Since the early treatment of Diabetic Retinopathy Study (ETDRS), argon laser photocoagulation has been the gold standard for treating proliferative diabetic retinopathy (PDR). And, in recent years, there have been attempts to modify the technique and introduce new laser technologies. But do these strategies provide safe and effective alternatives? A team from the United Kingdom reviewed the literature and found a significant gap in the evidence.1
Intervention review. To assess the effects of different lasers and different laser protocols, the U.K. researchers identified and evaluated 11 randomized controlled trials proposing alternative laser modalities for the treatment of PDR. These trials compared a variety of modifications to the ETDRS standard of care, including different laser types, a variety of pulse intensities and durations, and altered scatter distributions for laser burns.
“After assessing and grading the overall certainty of the results, we found that these trials provide limited evidence with respect to the efficacy and safety of alternative laser systems or strategies,” said Tanya Moutray, MB BCh, BAO, FRCOphth. In particular, the review found, the trials were small in size, poorly conducted, and poorly reported. They also contained a high risk of bias and failed to clearly define study outcomes.
Potential for confusion. The ETDRS standard of care calls for a single-spot treatment—specifically, an initial treatment of midperipheral scatter laser consisting of 1,200 to 1,600 burns, 200- to 500-μm spot size, and an argon pulse duration of 100-200 ms with power titrated to produce moderate-intensity burns.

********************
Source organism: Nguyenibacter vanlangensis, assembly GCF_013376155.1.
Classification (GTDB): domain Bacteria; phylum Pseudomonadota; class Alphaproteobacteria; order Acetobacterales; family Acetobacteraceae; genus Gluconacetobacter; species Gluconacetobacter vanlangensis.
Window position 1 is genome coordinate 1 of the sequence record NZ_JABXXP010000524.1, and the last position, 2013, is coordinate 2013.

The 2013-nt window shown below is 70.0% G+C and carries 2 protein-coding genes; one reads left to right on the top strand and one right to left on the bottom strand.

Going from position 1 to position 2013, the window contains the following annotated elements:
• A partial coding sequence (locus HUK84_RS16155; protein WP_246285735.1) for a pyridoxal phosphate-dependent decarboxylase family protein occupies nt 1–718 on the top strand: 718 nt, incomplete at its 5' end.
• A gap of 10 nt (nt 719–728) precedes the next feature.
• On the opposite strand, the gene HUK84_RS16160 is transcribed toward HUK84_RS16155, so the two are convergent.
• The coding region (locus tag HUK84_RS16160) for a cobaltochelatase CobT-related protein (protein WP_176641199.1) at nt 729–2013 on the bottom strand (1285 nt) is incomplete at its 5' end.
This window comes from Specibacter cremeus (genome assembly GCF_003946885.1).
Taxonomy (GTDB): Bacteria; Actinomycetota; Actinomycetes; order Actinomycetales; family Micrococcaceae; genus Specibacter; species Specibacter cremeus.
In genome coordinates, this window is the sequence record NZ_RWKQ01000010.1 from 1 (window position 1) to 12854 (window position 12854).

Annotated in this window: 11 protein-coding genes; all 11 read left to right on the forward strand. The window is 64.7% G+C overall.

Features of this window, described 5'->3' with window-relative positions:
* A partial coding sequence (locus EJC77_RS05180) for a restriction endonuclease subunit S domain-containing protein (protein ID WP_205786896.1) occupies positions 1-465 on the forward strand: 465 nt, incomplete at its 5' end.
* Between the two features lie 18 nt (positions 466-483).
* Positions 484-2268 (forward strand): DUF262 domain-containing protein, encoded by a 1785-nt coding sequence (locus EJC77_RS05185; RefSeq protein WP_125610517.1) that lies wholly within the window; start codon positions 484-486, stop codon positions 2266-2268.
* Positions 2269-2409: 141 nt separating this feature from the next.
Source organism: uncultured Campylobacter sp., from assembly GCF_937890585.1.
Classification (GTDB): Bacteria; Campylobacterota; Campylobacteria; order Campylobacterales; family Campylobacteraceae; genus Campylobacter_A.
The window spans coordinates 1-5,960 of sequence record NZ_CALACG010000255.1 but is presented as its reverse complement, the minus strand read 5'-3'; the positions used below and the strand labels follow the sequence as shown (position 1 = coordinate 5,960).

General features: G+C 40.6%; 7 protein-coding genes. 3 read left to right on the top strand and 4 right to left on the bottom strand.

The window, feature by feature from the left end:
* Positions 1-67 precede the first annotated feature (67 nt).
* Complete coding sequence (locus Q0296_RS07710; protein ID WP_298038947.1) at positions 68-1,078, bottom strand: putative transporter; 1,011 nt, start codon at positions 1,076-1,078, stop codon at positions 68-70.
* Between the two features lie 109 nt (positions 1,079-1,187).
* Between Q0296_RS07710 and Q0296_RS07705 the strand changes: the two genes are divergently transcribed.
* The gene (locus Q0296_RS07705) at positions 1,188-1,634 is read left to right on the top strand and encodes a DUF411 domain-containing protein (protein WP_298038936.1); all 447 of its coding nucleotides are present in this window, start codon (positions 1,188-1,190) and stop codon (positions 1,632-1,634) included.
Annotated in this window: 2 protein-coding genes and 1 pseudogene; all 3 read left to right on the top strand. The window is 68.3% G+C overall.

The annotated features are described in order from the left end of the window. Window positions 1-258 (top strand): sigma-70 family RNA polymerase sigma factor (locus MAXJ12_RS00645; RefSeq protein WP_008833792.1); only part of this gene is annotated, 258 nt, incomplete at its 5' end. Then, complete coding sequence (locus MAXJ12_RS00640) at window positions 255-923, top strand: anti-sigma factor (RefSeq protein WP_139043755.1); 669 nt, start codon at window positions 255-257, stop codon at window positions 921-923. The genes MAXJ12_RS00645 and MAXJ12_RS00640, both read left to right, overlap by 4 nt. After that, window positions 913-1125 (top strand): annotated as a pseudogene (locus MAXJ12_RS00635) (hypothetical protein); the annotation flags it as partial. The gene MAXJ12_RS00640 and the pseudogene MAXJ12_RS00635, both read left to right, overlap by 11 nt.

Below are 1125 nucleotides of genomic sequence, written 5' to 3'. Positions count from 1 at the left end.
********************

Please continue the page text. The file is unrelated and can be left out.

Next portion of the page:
However, guidelines set by the Royal College of Ophthalmologists (RCO) contradict this standard, stating that “technological advances in new laser technology using multispot and micropulse abilities have widened clinical knowledge and treatment options.”2 Dr. Moutray voiced concern regarding the RCO guidelines, noting that “our review was unable to find evidence to definitively support these alternative modalities.”
Advancing the discussion. Even so, physicians and clinicians should not ignore newer photocoagulation strategies because of the quality of these trials, said Dr. Moutray. Instead, she said, she hopes that her team’s work will set a framework for future research.
“New clinical trials focusing on PDR management and modern laser therapies can build on the research by using our findings and recommendations. This will help avoid research waste and encourage researchers to conduct studies that are large enough to provide definitive answers and evaluate the long-term outcomes most relevant to patients,” she said.
1 Moutray T et al. Cochrane Database Syst Rev. 2018;3:CD012314. doi:10.1002/14651858.CD012314.pub2.
2 https://www.rcophth.ac.uk/wp-content/uploads/2014/12/2013-SCI-301-FINAL-DR-GUIDELINES-DEC-2012-updated-July-2013.pdf. Accessed April 17, 2018.
Relevant financial disclosures—Dr. Moutray: None.
For full disclosures and the disclosure key, see below.
Full Financial Disclosures
Dr. Lee: None.
Dr. Moutray: Bayer: C; Novartis: C.
Dr. Smith: None.
Dr. Wong: None.
||Consultant fee, paid advisory boards, or fees for attending a meeting.
||Employed by a commercial company.
||Lecture fees or honoraria, travel fees or reimbursements when speaking at the invitation of a commercial company.
||Equity ownership/stock options in publicly or privately traded firms, excluding mutual funds.
||Patents and/or royalties for intellectual property.
||Grant support or other financial support to the investigator from all sources, including research support from government agencies (e.g., NIH), foundations, device manufacturers, and/or pharmaceutical companies.
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